Serious injury by vehicle charges in Georgia are among the most serious vehicle-related criminal offenses that one case face under Georgia law. In many jurisdictions, the pre-trial recommendations for serious injury by vehicle charges in Georgia are extremely harsh. Due to the severity of pre-trial offers, many defendants go to trial in serious injury by vehicle cases with very difficult facts based upon their best guess as to parole eligibility. I had no involvement in Holman v. State, which is discussed below, but the facts in Holman are very difficult. Nonetheless, there are some important lessons to be drawn from Holman with regard to the scrutiny (or lack thereof) that our appellate courts employ in the review of trial court decisions in serious injury by vehicle cases in Georgia.
SERIOUS INJURY BY VEHICLE CHARGES IN GEORGIA: THE FACTUAL BACKGROUND OF HOLMAN
Viewed in the light most favorable to the jury's verdict, the record reflects that in the late afternoon of June 30, 2007, Holman was traveling on Interstate 85 when his car crossed the median and made impact with the elderly victim's vehicle. As a result of this collision, the victim lost consciousness at the scene, sustained lacerations to the face, bruising to the chest, bruising to internal organs, a fractured vertebrae, and an injury to the bowel that was so severe it required removal of a portion of that organ and left the victim with bulging intestines.
Witnesses to the crash testified that, prior to the accident, Holman's vehicle weaved around the road; was traveling at over 75 miles per hour, or at an “incredible rate of speed”; aggressively passed other cars on the interstate; and then careened over the median, fish-tailed across the road, and struck the victim's vehicle. One of these witnesses also testified that when she approached Holman to render aid, she immediately noticed that he “reeked” of an alcoholic beverage and had “very, very red” eyes.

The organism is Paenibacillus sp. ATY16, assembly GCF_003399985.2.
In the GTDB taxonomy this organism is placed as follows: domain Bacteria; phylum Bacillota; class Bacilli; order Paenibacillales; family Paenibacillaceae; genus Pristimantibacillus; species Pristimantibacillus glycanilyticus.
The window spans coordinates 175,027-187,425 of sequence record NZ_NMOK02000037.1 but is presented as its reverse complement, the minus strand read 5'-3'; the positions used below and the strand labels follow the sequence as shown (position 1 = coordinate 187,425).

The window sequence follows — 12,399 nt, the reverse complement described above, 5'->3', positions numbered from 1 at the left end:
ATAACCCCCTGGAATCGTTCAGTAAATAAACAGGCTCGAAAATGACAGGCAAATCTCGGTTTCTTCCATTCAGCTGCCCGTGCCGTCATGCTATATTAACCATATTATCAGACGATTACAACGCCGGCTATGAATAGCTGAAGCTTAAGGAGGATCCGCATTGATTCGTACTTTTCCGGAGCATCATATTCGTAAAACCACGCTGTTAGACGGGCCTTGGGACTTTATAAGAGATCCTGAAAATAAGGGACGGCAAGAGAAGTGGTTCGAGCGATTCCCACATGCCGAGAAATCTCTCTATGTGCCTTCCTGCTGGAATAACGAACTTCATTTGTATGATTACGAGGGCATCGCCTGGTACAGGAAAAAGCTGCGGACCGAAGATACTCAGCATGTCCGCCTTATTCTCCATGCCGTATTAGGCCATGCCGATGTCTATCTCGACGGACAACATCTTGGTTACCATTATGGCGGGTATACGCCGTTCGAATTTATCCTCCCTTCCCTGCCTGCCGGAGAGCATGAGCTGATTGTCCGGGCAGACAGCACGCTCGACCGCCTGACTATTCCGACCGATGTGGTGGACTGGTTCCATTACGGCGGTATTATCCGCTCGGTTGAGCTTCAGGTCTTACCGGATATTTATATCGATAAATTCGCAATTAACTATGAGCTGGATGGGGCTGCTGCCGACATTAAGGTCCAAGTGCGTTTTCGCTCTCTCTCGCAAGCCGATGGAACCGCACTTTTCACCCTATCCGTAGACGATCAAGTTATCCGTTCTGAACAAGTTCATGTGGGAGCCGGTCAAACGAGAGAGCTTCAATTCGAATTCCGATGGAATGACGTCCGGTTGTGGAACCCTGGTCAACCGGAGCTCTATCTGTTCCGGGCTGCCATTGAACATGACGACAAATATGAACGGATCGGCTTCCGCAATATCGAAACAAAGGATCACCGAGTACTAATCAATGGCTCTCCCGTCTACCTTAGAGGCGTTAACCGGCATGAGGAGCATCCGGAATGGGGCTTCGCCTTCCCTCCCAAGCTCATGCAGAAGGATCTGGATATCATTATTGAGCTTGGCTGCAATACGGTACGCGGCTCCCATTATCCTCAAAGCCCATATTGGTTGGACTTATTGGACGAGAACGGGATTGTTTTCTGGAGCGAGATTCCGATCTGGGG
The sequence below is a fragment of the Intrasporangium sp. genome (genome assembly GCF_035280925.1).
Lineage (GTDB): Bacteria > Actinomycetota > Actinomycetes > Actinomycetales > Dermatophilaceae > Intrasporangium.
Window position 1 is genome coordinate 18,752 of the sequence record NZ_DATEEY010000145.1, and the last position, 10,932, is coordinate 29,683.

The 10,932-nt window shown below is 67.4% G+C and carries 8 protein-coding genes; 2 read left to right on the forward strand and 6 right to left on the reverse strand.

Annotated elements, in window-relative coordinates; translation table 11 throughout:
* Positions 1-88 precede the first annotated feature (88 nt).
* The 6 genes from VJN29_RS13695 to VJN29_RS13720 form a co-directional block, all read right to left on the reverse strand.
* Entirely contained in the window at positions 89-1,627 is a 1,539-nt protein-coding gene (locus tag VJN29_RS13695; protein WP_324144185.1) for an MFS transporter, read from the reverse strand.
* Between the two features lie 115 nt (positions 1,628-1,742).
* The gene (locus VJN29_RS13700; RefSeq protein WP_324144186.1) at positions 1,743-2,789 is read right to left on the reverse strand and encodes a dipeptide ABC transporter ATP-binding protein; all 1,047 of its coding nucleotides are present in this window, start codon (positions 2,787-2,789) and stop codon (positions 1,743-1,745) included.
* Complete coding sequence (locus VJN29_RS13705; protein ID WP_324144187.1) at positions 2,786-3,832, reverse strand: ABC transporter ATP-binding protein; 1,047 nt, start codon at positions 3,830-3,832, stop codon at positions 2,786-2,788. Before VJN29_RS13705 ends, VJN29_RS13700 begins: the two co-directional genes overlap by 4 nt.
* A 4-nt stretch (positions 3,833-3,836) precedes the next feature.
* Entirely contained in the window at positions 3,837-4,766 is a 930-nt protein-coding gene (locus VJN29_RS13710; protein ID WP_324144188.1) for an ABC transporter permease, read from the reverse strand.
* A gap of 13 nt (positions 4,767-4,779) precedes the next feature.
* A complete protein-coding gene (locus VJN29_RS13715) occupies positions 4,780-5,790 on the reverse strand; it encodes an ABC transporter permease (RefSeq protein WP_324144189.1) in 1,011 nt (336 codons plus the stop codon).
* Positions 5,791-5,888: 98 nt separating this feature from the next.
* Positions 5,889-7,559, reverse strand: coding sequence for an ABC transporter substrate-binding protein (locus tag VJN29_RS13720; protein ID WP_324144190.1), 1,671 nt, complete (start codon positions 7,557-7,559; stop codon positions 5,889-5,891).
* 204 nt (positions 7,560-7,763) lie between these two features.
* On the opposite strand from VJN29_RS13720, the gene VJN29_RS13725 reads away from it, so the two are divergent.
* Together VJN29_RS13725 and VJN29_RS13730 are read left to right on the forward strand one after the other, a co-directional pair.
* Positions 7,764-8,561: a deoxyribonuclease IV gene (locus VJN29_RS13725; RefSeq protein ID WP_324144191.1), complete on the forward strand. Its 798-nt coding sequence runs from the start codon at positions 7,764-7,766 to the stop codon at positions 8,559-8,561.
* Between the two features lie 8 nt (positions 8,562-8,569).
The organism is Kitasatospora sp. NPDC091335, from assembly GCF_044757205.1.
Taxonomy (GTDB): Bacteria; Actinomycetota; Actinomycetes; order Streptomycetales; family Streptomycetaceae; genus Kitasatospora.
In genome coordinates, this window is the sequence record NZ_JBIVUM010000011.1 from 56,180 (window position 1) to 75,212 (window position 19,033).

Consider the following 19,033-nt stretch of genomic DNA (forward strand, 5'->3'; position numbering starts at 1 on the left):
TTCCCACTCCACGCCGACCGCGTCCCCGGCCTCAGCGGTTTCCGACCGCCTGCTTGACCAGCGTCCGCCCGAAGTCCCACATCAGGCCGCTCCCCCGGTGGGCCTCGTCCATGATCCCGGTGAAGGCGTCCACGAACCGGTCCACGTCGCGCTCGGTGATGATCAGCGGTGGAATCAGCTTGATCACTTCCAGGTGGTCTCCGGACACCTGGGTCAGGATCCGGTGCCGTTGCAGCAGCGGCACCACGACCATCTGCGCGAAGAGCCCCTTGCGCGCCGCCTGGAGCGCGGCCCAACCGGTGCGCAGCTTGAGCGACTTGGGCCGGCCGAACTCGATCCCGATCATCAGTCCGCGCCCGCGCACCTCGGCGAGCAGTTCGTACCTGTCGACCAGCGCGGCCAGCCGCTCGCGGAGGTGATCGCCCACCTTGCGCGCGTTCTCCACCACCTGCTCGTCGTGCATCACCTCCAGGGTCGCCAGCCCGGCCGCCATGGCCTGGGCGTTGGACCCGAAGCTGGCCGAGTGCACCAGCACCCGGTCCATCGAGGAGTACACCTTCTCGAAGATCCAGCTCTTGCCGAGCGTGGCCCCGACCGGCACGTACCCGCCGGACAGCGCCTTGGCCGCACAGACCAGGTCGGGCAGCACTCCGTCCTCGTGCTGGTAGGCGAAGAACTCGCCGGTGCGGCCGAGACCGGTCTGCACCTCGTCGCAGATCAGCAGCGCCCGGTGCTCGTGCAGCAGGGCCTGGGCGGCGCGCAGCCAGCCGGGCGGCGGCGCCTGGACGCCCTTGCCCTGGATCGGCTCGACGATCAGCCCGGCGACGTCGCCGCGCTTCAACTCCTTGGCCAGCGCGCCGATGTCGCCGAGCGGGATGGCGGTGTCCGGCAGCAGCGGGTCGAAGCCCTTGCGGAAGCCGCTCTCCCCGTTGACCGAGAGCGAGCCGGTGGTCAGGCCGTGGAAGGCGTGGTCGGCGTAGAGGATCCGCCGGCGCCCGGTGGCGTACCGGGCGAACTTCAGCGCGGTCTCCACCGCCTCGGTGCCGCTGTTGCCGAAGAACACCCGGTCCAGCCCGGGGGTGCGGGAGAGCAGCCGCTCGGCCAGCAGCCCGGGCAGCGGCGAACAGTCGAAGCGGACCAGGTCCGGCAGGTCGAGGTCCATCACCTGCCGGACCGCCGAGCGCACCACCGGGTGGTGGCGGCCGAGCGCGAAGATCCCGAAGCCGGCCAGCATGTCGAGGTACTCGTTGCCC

Likewise, the responding law-enforcement officer testified that Holman smelled of an alcoholic beverage, had watery and bloodshot eyes, and spoke with slurred, slow speech. The officer also testified that Holman did not understand an initial explanation of Georgia's implied-consent notice and became irate and belligerent when the officer explained it again before refusing to consent to a State-administered chemical test because he “knew” that he would have alcohol in his system. According to the officer, Holman also admitted to drinking heavily the night before, with his last beverage being consumed at approximately 5:00 a.m. Lastly, the officer testified that, given the foregoing, he considered Holman an impaired driver. Holman was convicted by a jury of the offenses enumerated supra, and this appeal follows.
At the outset, we note that on appeal from a criminal conviction, “the defendant is no longer entitled to a presumption of innocence and we therefore construe the evidence in the light most favorable to the jury's guilty verdict.” With this guiding principle in mind, we turn now to Holman's enumerations of error.
Holman v. State, No. A14A1284, 2014 WL 5461801, at *3 (Ga. Ct. App. Oct. 29, 2014)
SERIOUS INJURY BY VEHICLE CHARGES IN GEORGIA: IS ANY ERROR JURY CHARGES TOO MUCH AFTER HOLMAN?